If the additional unsolicited grants 58 are not used, the CMTS 18 still remains in the unsolicited grant mode. If the CMTS 18 does not respond in time with unsolicited grants 44, the CM 19 may limit the number of audio packets 30 held in the transmit queue 5 to limit the incurred latency.
The following configuration parameters can be varied by the CMTS 18.
The number of empty unsolicited grants that are accepted before converting to polled requests.
The period of the polled requests.
The number of additional unsolicited grants.
The spacing in time of the additional unsolicited grants
The maximum number of additional audio calls allowed on a particular upstream path when VAD is running.
The burst of unsolicited grants is necessary because the jitter buffer 9 in the receiving packet gateway typically waits to have a minimum amount of audio samples before beginning audio playout. Thus, the sooner the CMTS 18 recognizes that the CM 19 has packets 30 to send and can empty the transmit queue 5, the lower the latency occurring in the phone call. Note that before the bandwidth request 57 is made, at least one audio packet 30 has already accumulated in the transmit queue 5.
In another aspect of the invention, the VoIP application 13 at subscriber location 22 notifies the CM 19 to send the request 57 before any audio packets 30 are available in transmit queue 5. As soon as voice encoder 4 detects voice signals above the energy threshold level, CM 19 is notified to immediately send request 57. By the time CMTS 18 responds with grants 44, audio packets are encoded and loaded into transmit queue 5. Thus, latency is further reduced by sending request 57 more quickly. VoIP application 13 is typically implemented in software using a Digital Signal Processor (DSP).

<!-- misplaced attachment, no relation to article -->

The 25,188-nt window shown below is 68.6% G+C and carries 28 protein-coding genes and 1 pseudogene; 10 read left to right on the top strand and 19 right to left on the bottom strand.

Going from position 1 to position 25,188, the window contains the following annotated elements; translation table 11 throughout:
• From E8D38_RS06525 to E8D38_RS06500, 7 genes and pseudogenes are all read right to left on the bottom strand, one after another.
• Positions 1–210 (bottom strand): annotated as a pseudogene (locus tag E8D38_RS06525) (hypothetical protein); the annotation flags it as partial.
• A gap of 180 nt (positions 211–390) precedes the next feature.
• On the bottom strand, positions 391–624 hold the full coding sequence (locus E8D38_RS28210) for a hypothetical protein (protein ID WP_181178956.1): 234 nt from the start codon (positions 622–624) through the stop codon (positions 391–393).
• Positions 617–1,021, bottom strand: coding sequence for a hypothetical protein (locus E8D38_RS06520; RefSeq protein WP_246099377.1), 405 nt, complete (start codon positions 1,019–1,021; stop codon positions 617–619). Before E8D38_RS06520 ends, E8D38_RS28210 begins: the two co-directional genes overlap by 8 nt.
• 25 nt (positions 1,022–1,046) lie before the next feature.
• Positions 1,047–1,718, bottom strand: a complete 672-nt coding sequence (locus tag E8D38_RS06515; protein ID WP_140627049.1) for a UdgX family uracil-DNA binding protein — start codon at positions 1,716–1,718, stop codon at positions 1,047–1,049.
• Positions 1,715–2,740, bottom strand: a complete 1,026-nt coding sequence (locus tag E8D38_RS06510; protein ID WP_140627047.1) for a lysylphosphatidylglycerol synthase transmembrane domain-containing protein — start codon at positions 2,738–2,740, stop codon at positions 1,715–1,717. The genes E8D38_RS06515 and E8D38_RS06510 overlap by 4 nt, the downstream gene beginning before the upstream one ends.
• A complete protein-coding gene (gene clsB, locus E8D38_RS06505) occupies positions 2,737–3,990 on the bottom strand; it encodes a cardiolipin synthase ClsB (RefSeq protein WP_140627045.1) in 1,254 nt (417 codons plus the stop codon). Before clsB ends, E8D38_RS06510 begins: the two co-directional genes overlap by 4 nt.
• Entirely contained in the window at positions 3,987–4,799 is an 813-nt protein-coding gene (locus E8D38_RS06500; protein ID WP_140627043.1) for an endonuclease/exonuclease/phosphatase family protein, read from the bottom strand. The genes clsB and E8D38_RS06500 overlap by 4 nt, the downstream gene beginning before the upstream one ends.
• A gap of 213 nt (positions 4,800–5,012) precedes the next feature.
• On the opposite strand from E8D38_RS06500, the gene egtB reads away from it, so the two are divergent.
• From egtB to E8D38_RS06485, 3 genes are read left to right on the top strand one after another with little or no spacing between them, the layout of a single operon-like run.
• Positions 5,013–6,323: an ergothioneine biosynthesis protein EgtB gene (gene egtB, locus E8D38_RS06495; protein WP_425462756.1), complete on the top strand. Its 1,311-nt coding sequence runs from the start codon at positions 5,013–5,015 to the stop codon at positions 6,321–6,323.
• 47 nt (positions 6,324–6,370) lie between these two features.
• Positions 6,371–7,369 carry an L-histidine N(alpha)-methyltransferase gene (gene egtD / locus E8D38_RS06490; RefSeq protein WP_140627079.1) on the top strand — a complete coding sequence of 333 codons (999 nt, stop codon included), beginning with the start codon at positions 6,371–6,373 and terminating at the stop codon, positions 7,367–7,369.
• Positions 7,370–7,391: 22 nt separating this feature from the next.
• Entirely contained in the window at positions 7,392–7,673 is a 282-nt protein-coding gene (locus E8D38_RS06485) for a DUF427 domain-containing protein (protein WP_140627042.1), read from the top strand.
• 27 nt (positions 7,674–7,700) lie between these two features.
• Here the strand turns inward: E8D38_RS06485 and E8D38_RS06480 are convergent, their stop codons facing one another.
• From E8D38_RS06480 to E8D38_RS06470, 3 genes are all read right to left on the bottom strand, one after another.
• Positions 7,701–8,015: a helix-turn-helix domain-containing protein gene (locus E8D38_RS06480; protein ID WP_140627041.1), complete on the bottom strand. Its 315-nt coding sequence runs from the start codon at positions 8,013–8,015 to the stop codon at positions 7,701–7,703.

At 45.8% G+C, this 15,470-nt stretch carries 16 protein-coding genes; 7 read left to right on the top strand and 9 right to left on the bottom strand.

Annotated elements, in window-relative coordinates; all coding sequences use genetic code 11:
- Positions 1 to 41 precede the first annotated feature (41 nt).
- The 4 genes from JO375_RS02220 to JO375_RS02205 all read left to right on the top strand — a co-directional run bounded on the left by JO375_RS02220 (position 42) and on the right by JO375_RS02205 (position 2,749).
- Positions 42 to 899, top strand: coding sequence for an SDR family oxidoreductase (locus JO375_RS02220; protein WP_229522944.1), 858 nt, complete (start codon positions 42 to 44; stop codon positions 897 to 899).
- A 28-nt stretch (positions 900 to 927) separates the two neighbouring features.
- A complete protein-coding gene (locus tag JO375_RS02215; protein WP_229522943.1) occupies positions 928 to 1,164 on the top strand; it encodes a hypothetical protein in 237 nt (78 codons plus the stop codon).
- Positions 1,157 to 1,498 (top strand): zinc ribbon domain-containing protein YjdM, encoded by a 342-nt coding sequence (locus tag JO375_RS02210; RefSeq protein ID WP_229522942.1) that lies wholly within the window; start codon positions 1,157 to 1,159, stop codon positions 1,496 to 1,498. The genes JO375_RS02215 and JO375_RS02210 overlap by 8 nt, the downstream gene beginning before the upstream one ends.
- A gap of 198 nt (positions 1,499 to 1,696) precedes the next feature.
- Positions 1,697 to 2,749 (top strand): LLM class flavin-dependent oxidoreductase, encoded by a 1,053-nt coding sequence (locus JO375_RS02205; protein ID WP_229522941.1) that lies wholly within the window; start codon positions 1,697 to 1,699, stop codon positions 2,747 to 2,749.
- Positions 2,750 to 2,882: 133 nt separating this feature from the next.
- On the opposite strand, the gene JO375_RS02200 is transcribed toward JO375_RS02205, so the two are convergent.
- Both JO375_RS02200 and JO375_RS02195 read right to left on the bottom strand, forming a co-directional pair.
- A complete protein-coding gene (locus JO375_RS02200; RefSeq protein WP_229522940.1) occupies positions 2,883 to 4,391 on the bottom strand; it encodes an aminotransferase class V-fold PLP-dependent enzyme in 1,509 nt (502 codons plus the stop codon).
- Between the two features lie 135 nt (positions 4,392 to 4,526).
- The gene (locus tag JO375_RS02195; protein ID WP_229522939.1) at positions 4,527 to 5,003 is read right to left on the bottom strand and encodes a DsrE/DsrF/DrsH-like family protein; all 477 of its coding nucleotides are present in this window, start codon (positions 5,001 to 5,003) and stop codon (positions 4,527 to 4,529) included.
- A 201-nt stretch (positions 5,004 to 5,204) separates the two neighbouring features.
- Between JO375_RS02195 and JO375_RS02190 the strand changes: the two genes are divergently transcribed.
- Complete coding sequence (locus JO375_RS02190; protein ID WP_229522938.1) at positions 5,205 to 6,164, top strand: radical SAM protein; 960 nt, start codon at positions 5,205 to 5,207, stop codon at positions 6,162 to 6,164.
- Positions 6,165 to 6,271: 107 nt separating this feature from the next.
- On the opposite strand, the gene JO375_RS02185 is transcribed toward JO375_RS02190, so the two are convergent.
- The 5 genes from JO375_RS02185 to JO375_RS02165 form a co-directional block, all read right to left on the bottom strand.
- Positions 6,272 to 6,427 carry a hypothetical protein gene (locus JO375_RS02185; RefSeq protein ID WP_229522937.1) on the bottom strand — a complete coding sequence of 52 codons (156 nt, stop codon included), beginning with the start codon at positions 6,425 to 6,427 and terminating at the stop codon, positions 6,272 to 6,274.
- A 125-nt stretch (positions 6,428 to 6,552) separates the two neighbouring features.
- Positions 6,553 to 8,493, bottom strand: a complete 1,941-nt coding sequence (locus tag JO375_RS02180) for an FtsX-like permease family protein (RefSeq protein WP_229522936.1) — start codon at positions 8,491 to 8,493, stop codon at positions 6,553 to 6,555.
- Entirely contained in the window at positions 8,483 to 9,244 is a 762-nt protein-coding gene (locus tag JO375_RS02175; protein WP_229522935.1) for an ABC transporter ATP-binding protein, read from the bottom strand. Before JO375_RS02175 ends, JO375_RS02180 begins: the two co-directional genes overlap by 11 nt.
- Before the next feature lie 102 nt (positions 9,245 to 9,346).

The start-up latency is calculated by adding:
The time taken from when the audio signal 50 was recorded to the time that first audio packet 30 arrives in the CM upstream transmit queue 5.
This time is dominated by the audio application.
The time until a polled request 56 is received by the CM 19. The worst case time is a polled request interval 59.
The request-grant response time of the CMTS 18. This value is affected by MAP length and the number of outstanding MAPS. The request grant turn-around time of the CMTS depends upon the map allocation size in milliseconds and the look-ahead time of the CMTS scheduler.
The amount of time between the first unsolicited 64 grant and the number of unsolicited grants 58 required to satisfy the receiving jitter buffer 9.
If the receiving jitter buffer 9 must receive between one and two audio packets before playout, then this delay is the time between the first unsolicited grant 64 and a second unsolicited grant 66. If the receiving jitter buffer 9 requires receipt of between two and three packets, then this delay is the time between the first unsolicited grant 64 and a third unsolicited grant 68.